Independent Candidate for Governor David Singletary talks policy issues and what he sees as the most important move the state can make if elected.

When it comes to Medicaid expansion Singletary said he would be open to taking a look at it.

In the past, he said he was opposed to Medicaid.



“I was raised where the family takes care of the family and you don’t depend on the government so much,” said Singletary. He said the way healthcare is handled has turned the “government into the family.” Singletary said family units should be responsible for their own and aiming to keep children in the state and home.

He said that healthcare didn’t take the turn it has until the Clinton administration. Now we see such a reliance on the government for the cost of healthcare.

“From my understanding is the Federal Government gives you the money up front and then a few years later the state has to pick up the expenses,” said Singletary. “But anything that will create jobs and create state revenue I’d have to look at it.”

It seems one of Singletary’s go to solutions to increase revenue for things like infrastructure needs, is to legalize the recreational use of marijuana.



He said the money appropriated from the lottery won’t be enough.

“That’s only predicted to be about $80 million a year,” said Singletary. “He (David Baria) projects that its $400 million a year to keep up with current infrastructure improvements and repairs. The $80 million is just going to put a dent in that it’s not going to address the issue.”

Singletary said the state will have to prioritize what roads and bridges will be addressed and shared concern for further maintenance and upkeep on these and new roads.

He said his main source of additional revenue would be the cannabis industry. He said roads and bridges are just one point in the state that was neglected over the years and he said he would rather be on the road of preventative maintenance.

“I believe you have to educate your way out of poverty,” said Singletary.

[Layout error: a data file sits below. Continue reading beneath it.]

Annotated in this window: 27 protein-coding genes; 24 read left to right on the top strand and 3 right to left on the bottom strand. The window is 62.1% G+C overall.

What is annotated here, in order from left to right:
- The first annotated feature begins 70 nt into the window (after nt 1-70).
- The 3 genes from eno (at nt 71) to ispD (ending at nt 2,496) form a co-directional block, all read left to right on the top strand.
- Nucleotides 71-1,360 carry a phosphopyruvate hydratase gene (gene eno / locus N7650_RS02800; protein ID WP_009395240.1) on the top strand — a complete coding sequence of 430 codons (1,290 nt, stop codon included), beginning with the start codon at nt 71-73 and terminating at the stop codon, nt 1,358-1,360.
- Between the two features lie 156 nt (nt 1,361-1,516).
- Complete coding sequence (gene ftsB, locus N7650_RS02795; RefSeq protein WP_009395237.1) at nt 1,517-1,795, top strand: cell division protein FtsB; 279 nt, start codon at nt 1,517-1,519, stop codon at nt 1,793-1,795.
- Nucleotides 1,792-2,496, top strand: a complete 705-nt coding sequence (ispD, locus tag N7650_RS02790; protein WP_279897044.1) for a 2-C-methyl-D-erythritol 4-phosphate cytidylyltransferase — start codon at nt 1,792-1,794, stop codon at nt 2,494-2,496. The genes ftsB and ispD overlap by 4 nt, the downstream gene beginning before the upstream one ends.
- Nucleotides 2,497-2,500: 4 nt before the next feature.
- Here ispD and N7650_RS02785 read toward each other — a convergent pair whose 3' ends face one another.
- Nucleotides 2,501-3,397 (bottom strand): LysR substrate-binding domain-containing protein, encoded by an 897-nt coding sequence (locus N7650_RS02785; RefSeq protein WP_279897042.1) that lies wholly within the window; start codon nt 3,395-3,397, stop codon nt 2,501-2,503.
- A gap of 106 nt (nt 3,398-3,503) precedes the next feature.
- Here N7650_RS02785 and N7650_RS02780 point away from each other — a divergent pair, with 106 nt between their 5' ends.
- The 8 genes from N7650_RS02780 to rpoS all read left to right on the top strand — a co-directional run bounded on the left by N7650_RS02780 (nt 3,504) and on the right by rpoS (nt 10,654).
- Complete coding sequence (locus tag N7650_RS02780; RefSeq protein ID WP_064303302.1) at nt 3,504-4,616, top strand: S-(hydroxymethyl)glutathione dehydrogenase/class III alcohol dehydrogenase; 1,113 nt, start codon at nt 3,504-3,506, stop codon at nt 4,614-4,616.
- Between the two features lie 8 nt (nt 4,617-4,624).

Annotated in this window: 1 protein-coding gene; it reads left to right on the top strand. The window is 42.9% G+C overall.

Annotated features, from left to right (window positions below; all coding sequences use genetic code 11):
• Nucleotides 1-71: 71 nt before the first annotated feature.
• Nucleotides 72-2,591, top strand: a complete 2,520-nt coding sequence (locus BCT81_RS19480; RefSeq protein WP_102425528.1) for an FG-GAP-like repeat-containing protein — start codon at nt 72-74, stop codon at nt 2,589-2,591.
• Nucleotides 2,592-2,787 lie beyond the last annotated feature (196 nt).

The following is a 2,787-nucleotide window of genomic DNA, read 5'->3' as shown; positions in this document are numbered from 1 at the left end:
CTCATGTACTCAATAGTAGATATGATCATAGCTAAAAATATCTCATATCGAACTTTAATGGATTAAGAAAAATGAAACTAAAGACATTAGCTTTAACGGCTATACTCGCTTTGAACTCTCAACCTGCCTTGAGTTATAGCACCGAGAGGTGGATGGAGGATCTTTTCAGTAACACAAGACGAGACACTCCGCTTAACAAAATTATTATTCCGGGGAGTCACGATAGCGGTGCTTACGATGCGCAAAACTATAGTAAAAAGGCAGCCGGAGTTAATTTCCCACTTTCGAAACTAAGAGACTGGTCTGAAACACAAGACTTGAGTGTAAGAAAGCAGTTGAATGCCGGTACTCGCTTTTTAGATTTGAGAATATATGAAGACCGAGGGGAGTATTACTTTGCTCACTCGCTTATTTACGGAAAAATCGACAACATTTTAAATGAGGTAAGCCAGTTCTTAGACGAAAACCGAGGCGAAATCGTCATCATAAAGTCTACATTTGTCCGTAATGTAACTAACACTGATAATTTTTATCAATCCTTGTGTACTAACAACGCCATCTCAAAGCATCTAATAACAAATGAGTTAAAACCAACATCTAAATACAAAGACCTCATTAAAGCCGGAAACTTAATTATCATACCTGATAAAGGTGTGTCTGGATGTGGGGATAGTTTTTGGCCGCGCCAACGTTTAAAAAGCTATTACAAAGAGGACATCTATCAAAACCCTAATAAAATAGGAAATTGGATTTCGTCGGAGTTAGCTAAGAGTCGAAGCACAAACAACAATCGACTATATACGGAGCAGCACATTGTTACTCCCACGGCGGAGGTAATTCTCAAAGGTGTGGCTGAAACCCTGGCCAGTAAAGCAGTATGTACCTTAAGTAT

He said that due to low incomes the state as a whole suffers and the only way to get ahead of that is through education.

“I think we need to start putting a high priority on kindergarten,” said Singletary. “We need to instill values and character into them before they’re six years old….To do that you need to fund education.”

Singletary said funding education is more important to him than roads and bridges.

With poor education he says it effects the hospitals and healthcare opportunities especially for rural communities.

Singletary recognized that there is a teacher shortage in the state. He said raising the income levels of teachers to at least what surrounding states are doing is a start.

“Everybody wants the money but these guys in office, running for office, don’t have a clue where the revenue is going to come from,” said Singletary.

Singletary circled back to one of his major platform points and that is legalizing marijuana in order to use that revenue to get the state out of ‘poverty.’ He said if that revenue source was implemented here, than there would be less questions on where the money would come from for needs like teacher pay.

When asked what the first issue he would tackle if elected, Singletary said “Single issue Singletary, of course cannibis legalization. I would expect a full complete competitive recreational cannabis legalization bill out of the Legislature within the first month of meeting and on the floor for debate.”

Singletary said the state has been hypocritical when it comes to cannabis, since having marijuana grow in Oxford at Ole Miss for over 50 years as part of a scientific study.

He also stressed the importance of term limits.

“Politicians were never meant to lay up in office for 40 years and get rich off the back of tax payers,” said Singletary.

He recommended 12 years for the Senate, 8 years for the House, leaving 8 years for Lt. Governor and Governor. He said we should also be holding federal offices should be held to the same standards.